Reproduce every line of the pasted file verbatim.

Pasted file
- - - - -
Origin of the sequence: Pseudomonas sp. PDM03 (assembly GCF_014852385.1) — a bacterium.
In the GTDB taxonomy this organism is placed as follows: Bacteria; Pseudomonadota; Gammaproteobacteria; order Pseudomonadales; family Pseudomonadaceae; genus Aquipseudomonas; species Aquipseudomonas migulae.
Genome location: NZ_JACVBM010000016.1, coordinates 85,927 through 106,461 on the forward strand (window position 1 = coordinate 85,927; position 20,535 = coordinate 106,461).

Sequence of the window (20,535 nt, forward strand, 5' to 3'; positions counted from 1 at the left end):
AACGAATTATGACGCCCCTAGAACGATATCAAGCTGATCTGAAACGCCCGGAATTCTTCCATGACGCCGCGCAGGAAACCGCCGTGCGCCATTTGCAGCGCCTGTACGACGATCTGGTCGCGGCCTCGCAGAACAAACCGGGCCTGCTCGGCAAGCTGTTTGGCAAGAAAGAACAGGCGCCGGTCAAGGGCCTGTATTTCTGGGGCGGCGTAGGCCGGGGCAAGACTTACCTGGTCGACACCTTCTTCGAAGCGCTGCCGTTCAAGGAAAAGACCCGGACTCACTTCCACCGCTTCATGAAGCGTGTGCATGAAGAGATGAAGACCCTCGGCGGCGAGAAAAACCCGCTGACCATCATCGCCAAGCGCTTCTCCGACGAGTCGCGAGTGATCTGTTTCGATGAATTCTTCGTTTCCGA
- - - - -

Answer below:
Origin of the sequence: Pseudomonas sp. PDM03 (assembly GCF_014852385.1) — a bacterium.
In the GTDB taxonomy this organism is placed as follows: Bacteria; Pseudomonadota; Gammaproteobacteria; order Pseudomonadales; family Pseudomonadaceae; genus Aquipseudomonas; species Aquipseudomonas migulae.
Genome location: NZ_JACVBM010000016.1, coordinates 85,927 through 106,461 on the forward strand (window position 1 = coordinate 85,927; position 20,535 = coordinate 106,461).

Sequence of the window (20,535 nt, forward strand, 5' to 3'; positions counted from 1 at the left end):
AACGAATTATGACGCCCCTAGAACGATATCAAGCTGATCTGAAACGCCCGGAATTCTTCCATGACGCCGCGCAGGAAACCGCCGTGCGCCATTTGCAGCGCCTGTACGACGATCTGGTCGCGGCCTCGCAGAACAAACCGGGCCTGCTCGGCAAGCTGTTTGGCAAGAAAGAACAGGCGCCGGTCAAGGGCCTGTATTTCTGGGGCGGCGTAGGCCGGGGCAAGACTTACCTGGTCGACACCTTCTTCGAAGCGCTGCCGTTCAAGGAAAAGACCCGGACTCACTTCCACCGCTTCATGAAGCGTGTGCATGAAGAGATGAAGACCCTCGGCGGCGAGAAAAACCCGCTGACCATCATCGCCAAGCGCTTCTCCGACGAGTCGCGAGTGATCTGTTTCGATGAATTCTTCGTTTCCGA